News Release

SIU Concludes Investigation, Finds Three Peel Officers Justified in Firing Weapons

Case Number: 15-OFD-046   

Mississauga (25 November, 2015) ---
There are no reasonable grounds for proceeding with criminal charges against any of the Peel Regional Police officers who discharged their firearms during an incident last March, the Director of the Special Investigations Unit, Tony Loparco, has found. 

The SIU assigned seven investigators and three forensic investigators to probe the circumstances of this incident.  The investigation included interviews with 18 civilian witnesses and nine police witnesses, as well as a video recording from one witness and forensic evidence gathered from the scene and the post-mortem.  The subject officers declined to be interviewed and declined to provide copies of their notes, as was their legal right.

The SIU investigation found the following:

  • Just after 4:00 p.m. on March 20, 2015, a resident of the townhouse complex at 3070 Queen Frederica Drive in Mississauga called Peel Regional Police to report a death threat made by a neighbour.  According to the resident, a female neighbour had called her a “witch”, threatened her with death, and threw a knife at her.
  • At 10:00 p.m., Peel Regional Police officers attended the residence to investigate the complaint and viewed a video of the earlier incident.
  • Officers then attempted to arrest the female neighbour of the woman, and the neighbour’s 22-year-old son, having determined there were grounds to arrest both. Arriving at the door of the home, the officers were confronted by the son, who was in possession of a kitchen knife with a six inch blade.  
  • The man resisted arrest and a struggle ensued, with police and the man ending up on the ground as they tripped over metal piping that surrounded the yard.  Two officers were wounded with the knife during the scuffle.
  • As this was happening, the man’s mother came out of the house and struck one of the police officers on the back of the head with a metal pot.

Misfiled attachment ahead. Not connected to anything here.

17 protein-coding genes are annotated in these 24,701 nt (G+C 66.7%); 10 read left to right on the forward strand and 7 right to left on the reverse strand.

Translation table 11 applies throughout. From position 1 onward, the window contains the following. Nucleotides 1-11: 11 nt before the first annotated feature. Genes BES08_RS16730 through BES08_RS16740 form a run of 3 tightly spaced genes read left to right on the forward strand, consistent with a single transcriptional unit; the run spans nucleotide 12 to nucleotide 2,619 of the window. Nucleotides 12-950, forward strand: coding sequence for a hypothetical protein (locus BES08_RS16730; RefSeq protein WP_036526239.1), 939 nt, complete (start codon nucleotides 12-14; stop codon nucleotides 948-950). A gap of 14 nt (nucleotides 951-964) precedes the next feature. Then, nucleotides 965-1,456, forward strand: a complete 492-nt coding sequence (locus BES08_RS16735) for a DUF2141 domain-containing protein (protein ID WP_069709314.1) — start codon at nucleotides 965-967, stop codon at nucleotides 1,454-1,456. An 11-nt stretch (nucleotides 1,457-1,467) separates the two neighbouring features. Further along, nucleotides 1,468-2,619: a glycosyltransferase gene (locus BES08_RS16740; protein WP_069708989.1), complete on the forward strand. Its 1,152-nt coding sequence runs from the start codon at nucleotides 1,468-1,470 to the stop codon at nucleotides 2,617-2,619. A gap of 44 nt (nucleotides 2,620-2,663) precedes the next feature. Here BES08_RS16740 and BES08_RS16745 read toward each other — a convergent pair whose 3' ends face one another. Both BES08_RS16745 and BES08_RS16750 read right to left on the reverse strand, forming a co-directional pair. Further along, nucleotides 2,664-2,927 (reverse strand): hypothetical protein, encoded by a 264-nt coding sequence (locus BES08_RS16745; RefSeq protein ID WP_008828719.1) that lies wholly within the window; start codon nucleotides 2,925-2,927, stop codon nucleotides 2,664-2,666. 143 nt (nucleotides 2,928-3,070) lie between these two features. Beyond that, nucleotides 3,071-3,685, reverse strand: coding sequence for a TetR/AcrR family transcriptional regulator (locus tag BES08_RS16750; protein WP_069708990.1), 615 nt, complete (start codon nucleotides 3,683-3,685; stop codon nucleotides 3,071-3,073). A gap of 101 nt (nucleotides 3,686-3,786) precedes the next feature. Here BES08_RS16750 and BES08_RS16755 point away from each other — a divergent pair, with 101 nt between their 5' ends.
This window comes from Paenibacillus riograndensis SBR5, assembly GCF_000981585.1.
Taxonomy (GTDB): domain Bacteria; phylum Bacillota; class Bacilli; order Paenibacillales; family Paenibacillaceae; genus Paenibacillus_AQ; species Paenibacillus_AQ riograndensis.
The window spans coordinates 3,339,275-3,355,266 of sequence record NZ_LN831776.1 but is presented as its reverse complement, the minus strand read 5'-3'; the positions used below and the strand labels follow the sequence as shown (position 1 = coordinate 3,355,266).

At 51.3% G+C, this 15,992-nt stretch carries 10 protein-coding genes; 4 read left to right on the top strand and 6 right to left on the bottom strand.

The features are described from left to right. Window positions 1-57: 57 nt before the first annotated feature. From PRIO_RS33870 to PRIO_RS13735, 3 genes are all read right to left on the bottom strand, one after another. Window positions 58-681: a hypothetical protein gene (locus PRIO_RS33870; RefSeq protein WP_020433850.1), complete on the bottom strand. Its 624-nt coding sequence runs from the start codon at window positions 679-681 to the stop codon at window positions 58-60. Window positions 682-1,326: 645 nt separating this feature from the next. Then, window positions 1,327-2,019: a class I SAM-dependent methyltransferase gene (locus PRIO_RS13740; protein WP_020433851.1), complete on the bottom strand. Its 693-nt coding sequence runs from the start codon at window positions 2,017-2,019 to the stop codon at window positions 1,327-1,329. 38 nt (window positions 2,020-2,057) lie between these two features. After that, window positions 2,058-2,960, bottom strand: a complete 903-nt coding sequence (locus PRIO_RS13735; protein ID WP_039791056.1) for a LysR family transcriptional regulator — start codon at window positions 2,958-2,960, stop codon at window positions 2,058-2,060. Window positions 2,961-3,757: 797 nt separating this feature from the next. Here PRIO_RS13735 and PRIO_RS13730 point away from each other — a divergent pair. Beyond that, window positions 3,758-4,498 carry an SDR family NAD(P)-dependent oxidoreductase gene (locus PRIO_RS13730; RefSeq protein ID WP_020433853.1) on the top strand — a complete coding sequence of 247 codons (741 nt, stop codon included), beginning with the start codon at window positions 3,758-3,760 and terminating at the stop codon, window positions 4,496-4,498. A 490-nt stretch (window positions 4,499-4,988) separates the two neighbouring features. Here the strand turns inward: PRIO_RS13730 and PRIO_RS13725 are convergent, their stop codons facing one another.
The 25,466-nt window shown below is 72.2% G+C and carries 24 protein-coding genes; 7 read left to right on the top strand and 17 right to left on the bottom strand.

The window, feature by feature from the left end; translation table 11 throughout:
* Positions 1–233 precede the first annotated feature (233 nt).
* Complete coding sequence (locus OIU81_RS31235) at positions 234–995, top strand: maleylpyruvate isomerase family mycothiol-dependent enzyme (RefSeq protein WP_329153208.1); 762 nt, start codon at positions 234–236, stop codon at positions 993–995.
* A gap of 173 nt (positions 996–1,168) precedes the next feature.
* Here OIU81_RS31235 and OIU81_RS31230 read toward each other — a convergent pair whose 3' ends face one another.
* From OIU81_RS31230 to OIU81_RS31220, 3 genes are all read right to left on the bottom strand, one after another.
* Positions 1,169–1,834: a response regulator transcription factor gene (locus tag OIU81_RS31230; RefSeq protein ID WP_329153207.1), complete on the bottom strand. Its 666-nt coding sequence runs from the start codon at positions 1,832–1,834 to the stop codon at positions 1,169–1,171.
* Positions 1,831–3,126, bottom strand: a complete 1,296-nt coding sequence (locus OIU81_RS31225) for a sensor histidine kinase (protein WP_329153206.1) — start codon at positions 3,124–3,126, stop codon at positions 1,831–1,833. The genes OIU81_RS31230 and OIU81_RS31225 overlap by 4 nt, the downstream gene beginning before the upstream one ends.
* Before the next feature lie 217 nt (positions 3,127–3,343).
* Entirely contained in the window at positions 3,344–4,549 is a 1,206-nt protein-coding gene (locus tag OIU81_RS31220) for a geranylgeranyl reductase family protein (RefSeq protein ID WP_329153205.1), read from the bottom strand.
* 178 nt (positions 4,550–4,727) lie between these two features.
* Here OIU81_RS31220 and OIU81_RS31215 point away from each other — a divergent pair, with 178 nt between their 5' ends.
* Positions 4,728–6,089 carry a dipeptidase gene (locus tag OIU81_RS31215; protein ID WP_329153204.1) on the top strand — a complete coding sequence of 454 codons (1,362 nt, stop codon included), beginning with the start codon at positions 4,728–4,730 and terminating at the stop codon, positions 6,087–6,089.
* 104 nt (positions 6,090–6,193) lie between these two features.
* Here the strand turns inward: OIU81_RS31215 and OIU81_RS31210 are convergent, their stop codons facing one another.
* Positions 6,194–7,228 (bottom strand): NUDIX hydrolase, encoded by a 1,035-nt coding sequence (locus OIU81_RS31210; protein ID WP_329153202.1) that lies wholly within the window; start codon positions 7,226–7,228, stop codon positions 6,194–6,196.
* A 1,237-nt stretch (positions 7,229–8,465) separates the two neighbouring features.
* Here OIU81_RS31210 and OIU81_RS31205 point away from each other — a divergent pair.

• In the moments after the officer was struck, the 22-year-old man was able to slip free and flee the scene.
  • Officers then restrained the woman.
  • At this point, the 22-year-old man returned – knife in his right hand – and screamed at the officers to release his mother.
  • Officers drew their firearms and ordered the man to stop.  When he did not stop, three officers fired their weapons.     

A total of 19 bullets were fired in quick succession.  The man was struck 11 times.  The pathologist confirmed multiple gunshot wounds as the cause of his death. 

Director Loparco found that “as the man continued to close the distance between him and the officers, he clearly did so with an unlawful and dangerous purpose.  He was armed with a knife and clearly intending to do harm with it.  In fact, he had already used the knife to inflict injury on two officers, each of whom had been cut during the initial skirmish on the ground.  

“There was no real opportunity for retreat by the officers; by the time the man had re-appeared following his initial flight, he was on the officers and closing in on their position quickly.  One of the eyewitnesses with a view of the unfolding events indicates that one of the officers and the man were separated by about eight feet at the time of the shooting.

“In view of the totality of this evidence, I am satisfied that the officers’ apprehensions of the nature of the threat and their need to take action, when they did and as they did, were reasonable within the terms of section 34 of the Criminal Code and that the shooting, therefore, was legally justified.” 

Aside from the death, the investigation also established that the gunfire resulted in inadvertent wounds to nearby resident Suzan Zreik and another officer.  The former was in her kitchen when a bullet fired from one of the officer’s guns entered through the window and lodged in her back.  It has since been surgically removed.  As well, one officer suffered a serious bruise to the back, the result of being struck by one of the rounds fired by another officer.  (The officer was struck in the bullet-proof vest).  

Director Loparco also stated that “having determined that there are no grounds to charge one or more of the officers in connection with the man’s death because the shooting was legally justified under section 34 of the Criminal Code, I am bound to conclude that there are no grounds to charge the officers with criminal offences in relation to the injuries suffered by the two others who were wounded. They were simply in the wrong place at the wrong time through no criminal fault of anyone else.”

The SIU is an independent government agency that investigates the conduct of officials (police officers as well as special constables with the Niagara Parks Commission and peace officers with the Legislative Protective Service) that may have resulted in death, serious injury, sexual assault and/or the discharge of a firearm at a person. All investigations are conducted by SIU investigators who are civilians. Under the Special Investigations Unit Act, the Director of the SIU must

  • consider whether the official has committed a criminal offence in connection with the incident under investigation
  • depending on the evidence, cause a criminal charge to be laid against the official where grounds exist for doing so, or close the file without any charges being laid
  • publicly report the results of its investigations
SIU Communications/Service des communications, UES